Kim Sengupta: This is a done deal, but the Lib Dems are unlikely to support it

There will be criticism of the passing of command after all the sacrifices that have been made
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The Independent Online

Liam Fox made a good first impression at the Ministry of Defence. The department has been subjected to upheaval and uncertainty thanks to a revolving door of ministers. Dr Fox said he intended to stay for five years as Secretary of State. He also earned kudos from the staff by avoiding cheap jibes about his Labour predecessors.

Now comes the hard part. Dr Fox will have to deal with a Strategic Defence Review with the three service chiefs fiercely competing for their share of a reduced cake. The fudge with the Liberal Democrats in the pre-nuptial agreement for the coalition government over Trident will have to be addressed. But, as Dr Fox said on taking office, the priority is Afghanistan.

The new Defence Secretary takes over at a time when the role of British troops in Helmand is going through fundamental changes, the main one being that they will be reporting from 1 June to Major General Richard Mills of the US Marine Corps, instead of Major General Nick Carter of the British Army.

There will, undoubtedly, be criticism of the passing of command after all the sacrifices that have been made in Helmand. But the reality on the ground is that the Americans will be taking the lead in large-scale missions in the future, as they did recently in Marjah. Under the circumstances, it is unsurprising that they should want to be in overall charge.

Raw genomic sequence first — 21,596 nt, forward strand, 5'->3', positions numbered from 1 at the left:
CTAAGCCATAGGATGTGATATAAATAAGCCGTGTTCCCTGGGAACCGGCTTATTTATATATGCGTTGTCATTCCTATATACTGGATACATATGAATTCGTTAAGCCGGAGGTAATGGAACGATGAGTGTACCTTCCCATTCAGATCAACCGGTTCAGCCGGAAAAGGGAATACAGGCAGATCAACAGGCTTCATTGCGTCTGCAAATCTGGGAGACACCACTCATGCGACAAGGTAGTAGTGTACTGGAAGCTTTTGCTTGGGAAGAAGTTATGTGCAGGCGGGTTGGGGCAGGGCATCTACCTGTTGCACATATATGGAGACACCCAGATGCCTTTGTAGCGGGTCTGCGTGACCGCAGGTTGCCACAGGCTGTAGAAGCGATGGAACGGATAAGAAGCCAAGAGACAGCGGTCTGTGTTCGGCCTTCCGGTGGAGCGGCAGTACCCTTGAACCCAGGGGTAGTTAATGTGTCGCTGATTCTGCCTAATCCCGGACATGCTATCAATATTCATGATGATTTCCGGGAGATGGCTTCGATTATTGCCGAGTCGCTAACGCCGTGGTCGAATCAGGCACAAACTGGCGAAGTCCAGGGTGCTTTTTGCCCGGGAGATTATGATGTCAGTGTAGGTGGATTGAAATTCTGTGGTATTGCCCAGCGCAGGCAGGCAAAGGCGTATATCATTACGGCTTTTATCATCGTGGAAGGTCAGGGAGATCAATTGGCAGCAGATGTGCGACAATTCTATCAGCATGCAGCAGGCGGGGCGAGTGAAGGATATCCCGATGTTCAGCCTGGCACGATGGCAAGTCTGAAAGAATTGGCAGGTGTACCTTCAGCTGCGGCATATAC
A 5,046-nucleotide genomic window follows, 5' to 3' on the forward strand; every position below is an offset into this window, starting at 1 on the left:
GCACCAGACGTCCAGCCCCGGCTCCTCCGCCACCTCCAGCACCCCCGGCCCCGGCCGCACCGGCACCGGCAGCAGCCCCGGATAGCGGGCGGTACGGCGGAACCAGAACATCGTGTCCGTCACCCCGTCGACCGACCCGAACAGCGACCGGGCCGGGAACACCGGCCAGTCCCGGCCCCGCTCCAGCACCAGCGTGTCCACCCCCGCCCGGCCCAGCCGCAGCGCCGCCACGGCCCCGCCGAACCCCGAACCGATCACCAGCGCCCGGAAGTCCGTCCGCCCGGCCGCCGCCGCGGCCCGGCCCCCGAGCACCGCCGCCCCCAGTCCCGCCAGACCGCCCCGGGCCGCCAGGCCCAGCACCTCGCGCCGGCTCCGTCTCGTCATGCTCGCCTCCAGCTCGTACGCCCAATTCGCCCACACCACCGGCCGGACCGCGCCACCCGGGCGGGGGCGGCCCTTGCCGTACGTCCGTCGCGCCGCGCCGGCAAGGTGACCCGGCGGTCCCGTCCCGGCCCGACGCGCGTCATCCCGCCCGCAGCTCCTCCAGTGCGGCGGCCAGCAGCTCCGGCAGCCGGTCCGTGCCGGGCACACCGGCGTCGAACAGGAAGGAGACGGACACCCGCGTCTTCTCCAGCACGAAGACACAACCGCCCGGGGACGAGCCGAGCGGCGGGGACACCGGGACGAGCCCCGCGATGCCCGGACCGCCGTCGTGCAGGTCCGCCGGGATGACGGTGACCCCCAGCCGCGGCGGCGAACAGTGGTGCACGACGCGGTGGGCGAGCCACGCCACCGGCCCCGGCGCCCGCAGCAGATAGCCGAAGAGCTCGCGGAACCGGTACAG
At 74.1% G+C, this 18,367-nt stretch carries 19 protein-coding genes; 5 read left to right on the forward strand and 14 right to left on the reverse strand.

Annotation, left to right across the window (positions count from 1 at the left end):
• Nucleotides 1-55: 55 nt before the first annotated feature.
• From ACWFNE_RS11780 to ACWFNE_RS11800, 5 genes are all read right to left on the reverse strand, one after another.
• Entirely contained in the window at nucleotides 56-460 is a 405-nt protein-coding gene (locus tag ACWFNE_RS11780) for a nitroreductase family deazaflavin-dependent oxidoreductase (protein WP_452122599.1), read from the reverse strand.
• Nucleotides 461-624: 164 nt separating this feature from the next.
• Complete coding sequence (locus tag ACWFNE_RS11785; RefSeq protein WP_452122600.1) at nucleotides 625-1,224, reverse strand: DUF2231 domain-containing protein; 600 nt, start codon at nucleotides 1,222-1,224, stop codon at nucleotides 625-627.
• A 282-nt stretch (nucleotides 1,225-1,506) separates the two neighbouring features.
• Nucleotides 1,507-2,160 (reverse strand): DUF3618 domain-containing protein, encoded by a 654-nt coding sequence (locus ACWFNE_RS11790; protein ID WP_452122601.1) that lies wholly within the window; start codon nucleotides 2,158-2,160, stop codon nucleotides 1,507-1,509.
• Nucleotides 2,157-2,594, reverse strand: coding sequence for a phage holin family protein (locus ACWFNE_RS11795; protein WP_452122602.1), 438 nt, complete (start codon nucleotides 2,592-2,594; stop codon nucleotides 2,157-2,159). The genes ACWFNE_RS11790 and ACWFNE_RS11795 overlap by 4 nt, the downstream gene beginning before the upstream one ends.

British troops will focus on protecting populated areas where reconstruction is taking place. This was the strategy of General Sir David Richards, the British officer then commanding Nato forces in Afghanistan, which was undermined when UK forces were sent to fight the Taliban in outlying areas such as Sangin and Musa Qala, triggering the insurgency still flaming across the province.

The transfer of command is a done deal, although it has yet to be officially confirmed. The next part of the plan of General Stanley McChrystal, the head of Nato's Afghan force, is not. He wants British forces to move from Helmand to Kandahar to replace the outgoing Canadians. Washington has even offered to underwrite a sizeable part of the substantial costs. The previous government and the head of the military, Air Chief Marshal Sir Jock Stirrup, were all adamantly opposed to the Kandahar move. Gen Richards, now head of the Army, and a number of senior officers would like a feasibility study to be carried out before any decision is made.

The Kandahar option would be a bold move for the new government and may assuage some of the rancour with the Americans over the hasty withdrawal, against their wishes, from Basra. The chances of Dr Fox's Liberal Democrat partners agreeing to this, with many of the party membership intrinsically opposed to the war itself, appear to be pretty slim.

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